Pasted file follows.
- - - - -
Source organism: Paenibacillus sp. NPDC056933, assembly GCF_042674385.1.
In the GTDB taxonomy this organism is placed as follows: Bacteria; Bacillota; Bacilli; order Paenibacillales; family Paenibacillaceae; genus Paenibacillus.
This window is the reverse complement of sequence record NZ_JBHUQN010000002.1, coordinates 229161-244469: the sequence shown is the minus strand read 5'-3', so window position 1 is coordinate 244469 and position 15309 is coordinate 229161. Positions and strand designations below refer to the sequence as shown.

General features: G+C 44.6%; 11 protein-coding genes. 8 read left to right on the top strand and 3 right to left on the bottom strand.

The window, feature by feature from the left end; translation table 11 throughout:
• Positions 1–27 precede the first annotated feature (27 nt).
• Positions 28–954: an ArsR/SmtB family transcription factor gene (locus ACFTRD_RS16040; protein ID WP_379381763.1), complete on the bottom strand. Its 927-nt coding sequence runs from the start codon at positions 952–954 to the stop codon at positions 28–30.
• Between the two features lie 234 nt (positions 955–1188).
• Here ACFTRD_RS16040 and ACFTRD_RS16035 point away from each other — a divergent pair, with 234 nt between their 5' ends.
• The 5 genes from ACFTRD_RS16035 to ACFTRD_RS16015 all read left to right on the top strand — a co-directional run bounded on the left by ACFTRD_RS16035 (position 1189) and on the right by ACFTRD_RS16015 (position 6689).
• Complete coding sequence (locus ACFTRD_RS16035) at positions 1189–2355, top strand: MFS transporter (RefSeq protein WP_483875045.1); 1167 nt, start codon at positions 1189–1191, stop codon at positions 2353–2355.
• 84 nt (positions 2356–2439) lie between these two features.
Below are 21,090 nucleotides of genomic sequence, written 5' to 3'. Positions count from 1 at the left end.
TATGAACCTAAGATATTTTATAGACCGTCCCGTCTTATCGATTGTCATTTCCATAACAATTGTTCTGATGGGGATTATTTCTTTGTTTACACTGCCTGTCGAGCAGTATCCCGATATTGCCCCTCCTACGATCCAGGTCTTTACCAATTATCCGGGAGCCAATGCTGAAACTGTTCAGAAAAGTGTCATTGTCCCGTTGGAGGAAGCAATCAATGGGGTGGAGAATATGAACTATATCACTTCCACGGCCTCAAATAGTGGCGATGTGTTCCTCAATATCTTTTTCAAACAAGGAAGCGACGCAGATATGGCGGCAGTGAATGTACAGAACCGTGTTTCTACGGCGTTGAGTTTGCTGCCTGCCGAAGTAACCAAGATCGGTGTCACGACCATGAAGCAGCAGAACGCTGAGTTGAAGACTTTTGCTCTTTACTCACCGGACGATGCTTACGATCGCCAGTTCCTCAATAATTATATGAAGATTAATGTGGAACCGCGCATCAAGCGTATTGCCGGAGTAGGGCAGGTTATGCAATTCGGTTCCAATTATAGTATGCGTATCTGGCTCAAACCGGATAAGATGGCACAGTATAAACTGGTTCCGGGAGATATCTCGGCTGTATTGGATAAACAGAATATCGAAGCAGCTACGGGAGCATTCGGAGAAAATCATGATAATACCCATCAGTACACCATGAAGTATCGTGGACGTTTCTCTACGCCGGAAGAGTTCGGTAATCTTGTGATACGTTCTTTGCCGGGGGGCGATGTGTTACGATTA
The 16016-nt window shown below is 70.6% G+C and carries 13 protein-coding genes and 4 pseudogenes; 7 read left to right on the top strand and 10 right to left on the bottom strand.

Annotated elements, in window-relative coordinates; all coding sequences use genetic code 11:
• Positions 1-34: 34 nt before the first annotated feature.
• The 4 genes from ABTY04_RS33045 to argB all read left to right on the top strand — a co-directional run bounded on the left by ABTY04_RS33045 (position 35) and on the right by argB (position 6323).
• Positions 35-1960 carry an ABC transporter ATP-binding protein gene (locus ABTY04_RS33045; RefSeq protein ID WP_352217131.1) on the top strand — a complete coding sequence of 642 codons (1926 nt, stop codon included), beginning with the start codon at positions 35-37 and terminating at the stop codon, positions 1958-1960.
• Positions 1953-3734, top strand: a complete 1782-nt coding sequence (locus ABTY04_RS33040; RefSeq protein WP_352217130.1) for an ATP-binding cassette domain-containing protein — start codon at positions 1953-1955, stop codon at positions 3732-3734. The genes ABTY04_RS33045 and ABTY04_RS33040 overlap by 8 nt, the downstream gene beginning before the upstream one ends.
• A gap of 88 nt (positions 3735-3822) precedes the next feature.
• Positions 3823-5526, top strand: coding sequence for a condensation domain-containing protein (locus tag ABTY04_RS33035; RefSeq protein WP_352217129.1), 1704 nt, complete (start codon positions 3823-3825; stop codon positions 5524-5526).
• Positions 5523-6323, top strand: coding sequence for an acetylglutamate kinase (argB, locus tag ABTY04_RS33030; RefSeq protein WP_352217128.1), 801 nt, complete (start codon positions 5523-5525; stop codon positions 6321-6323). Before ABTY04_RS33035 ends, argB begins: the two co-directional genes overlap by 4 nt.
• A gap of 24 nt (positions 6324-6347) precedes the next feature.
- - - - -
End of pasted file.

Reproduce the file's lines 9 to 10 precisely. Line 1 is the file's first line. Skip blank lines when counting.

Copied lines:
• Here ACFTRD_RS16040 and ACFTRD_RS16035 point away from each other — a divergent pair, with 234 nt between their 5' ends.
• The 5 genes from ACFTRD_RS16035 to ACFTRD_RS16015 all read left to right on the top strand — a co-directional run bounded on the left by ACFTRD_RS16035 (position 1189) and on the right by ACFTRD_RS16015 (position 6689).